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A knowledge, attitudes, and practice survey among obstetrician-gynaecologists on intimate partner violence in Flanders, Belgium

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      Abstract

      BackgroundIntimate partner violence (IPV) has consistently been found to afflict one in twenty pregnant women and is therefore considered a leading cause of physical injury, mental illness and adverse pregnancy outcome. A general antenatal screening policy has been advocated, though compliance with such guidelines tends to be low. We therefore attempted to identify potential barriers to IPV screening in a context where no guidelines have been instigated yet.MethodsQuestionnaire-based Knowledge, Attitude, and Practice survey among obstetrician-gynaecologists in Flanders, Belgium (n = 478).ResultsThe response rate was 52.1% (249/478). Gynaecologists prove rather unfamiliar with IPV and therefore largely underestimate the extent of the problem. Merely 6.8% (17/249) of the respondents ever received or pursued any kind of education on IPV. Accordingly they do feel insufficiently skilled to deal with IPV, yet sufficiently capable of recognizing IPV among their patients. Survey participants largely refute the incentive of universal screening in favour of opportunistic screening and do not consider pregnancy as a window of opportunity for routine screening. They do consider screening for IPV as an issue of medical liability and therefore do not suffer from a lack of motivation to screen. In addition, obstetrician-gynaecologists do believe that screening for IPV may be an effective means to counteract abusive behaviours. Yet, their outcome expectancy is weighed down by their perceived lack of self-efficacy in dealing with IPV, by lack of familiarity with referral procedures and by their perceived lack of available referral services. Major external or patient-related barriers to IPV screening included a perceived lack of time and fear of offending or insulting patients. Overall, merely 8.4 % (21/245) of gynaecologists in this survey performed some kind of IPV questioning on a regular basis. Finally, physician education was found to be the strongest predictor of a positive attitude towards screening and of current screening practices.ConclusionEndorsement of physician training on IPV is an important first step towards successful implementation of screening guidelines for IPV. Additional introduction of enabling and reinforcement strategies such as screening tools, patient leaflets, formal referral pathways, and physician feedback may further enhance compliance with screening recommendations and guidelines.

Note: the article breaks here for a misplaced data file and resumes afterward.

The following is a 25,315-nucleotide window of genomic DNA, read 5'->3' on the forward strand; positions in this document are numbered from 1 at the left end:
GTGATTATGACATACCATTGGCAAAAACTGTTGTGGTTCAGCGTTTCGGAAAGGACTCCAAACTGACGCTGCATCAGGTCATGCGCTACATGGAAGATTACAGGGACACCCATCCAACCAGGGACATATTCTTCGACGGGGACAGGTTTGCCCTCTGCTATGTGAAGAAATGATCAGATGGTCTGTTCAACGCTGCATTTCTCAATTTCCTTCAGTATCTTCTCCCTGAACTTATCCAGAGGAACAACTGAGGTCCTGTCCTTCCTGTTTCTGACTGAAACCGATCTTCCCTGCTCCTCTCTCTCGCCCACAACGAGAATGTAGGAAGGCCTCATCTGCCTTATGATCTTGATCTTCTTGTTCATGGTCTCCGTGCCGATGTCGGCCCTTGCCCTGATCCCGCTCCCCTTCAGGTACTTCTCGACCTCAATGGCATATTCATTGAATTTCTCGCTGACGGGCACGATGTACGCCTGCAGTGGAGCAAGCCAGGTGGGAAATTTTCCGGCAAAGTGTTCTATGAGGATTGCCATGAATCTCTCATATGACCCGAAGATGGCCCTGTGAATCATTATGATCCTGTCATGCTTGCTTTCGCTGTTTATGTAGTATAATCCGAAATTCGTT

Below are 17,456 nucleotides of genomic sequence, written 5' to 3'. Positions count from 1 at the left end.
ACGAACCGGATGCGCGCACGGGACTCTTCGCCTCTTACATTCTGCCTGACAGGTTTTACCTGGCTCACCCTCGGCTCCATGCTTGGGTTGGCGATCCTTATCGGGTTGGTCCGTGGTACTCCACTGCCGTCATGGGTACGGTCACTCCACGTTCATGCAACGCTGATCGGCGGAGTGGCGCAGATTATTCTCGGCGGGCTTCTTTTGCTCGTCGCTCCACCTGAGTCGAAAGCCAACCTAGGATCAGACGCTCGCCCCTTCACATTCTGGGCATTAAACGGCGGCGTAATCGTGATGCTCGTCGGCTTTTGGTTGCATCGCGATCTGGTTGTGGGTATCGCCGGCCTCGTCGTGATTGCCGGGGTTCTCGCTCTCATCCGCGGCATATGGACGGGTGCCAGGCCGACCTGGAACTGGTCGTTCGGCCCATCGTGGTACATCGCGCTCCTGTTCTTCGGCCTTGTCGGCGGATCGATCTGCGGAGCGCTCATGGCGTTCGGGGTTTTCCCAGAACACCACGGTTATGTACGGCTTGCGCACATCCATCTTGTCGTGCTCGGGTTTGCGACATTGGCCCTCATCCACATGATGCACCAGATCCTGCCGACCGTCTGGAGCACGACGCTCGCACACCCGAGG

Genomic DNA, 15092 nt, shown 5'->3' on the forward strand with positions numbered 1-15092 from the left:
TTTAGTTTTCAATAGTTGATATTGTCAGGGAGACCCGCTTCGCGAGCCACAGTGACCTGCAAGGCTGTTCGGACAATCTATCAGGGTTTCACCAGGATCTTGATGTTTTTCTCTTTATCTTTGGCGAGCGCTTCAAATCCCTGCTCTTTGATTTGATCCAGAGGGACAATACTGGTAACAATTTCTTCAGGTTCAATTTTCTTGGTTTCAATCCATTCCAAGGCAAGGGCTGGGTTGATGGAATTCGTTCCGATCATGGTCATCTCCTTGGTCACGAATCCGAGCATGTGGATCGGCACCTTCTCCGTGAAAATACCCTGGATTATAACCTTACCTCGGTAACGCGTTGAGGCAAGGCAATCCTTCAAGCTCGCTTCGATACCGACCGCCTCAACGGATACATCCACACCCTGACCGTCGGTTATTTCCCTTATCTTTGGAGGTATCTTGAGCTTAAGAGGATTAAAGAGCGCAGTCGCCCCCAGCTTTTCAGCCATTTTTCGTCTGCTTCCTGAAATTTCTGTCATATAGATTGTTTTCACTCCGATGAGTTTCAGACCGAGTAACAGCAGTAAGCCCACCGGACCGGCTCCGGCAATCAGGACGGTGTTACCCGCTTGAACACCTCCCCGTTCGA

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      Why Don't Physicians Follow Clinical Practice Guidelines?

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        Childhood abuse, household dysfunction, and the risk of attempted suicide throughout the life span: findings from the Adverse Childhood Experiences Study.

        Suicide is a leading cause of death in the United States, but identifying persons at risk is difficult. Thus, the US surgeon general has made suicide prevention a national priority. An expanding body of research suggests that childhood trauma and adverse experiences can lead to a variety of negative health outcomes, including attempted suicide among adolescents and adults. To examine the relationship between the risk of suicide attempts and adverse childhood experiences and the number of such experiences (adverse childhood experiences [ACE] score). A retrospective cohort study of 17 337 adult health maintenance organization members (54% female; mean [SD] age, 57 [15.3] years) who attended a primary care clinic in San Diego, Calif, within a 3-year period (1995-1997) and completed a survey about childhood abuse and household dysfunction, suicide attempts (including age at first attempt), and multiple other health-related issues. Self-reported suicide attempts, compared by number of adverse childhood experiences, including emotional, physical, and sexual abuse; household substance abuse, mental illness, and incarceration; and parental domestic violence, separation, or divorce. The lifetime prevalence of having at least 1 suicide attempt was 3.8%. Adverse childhood experiences in any category increased the risk of attempted suicide 2- to 5-fold. The ACE score had a strong, graded relationship to attempted suicide during childhood/adolescence and adulthood (P<.001). Compared with persons with no such experiences (prevalence of attempted suicide, 1.1%), the adjusted odds ratio of ever attempting suicide among persons with 7 or more experiences (35.2%) was 31.1 (95% confidence interval, 20.6-47.1). Adjustment for illicit drug use, depressed affect, and self-reported alcoholism reduced the strength of the relationship between the ACE score and suicide attempts, suggesting partial mediation of the adverse childhood experience-suicide attempt relationship by these factors. The population-attributable risk fractions for 1 or more experiences were 67%, 64%, and 80% for lifetime, adult, and childhood/adolescent suicide attempts, respectively. A powerful graded relationship exists between adverse childhood experiences and risk of attempted suicide throughout the life span. Alcoholism, depressed affect, and illicit drug use, which are strongly associated with such experiences, appear to partially mediate this relationship. Because estimates of the attributable risk fraction caused by these experiences were large, prevention of these experiences and the treatment of persons affected by them may lead to progress in suicide prevention.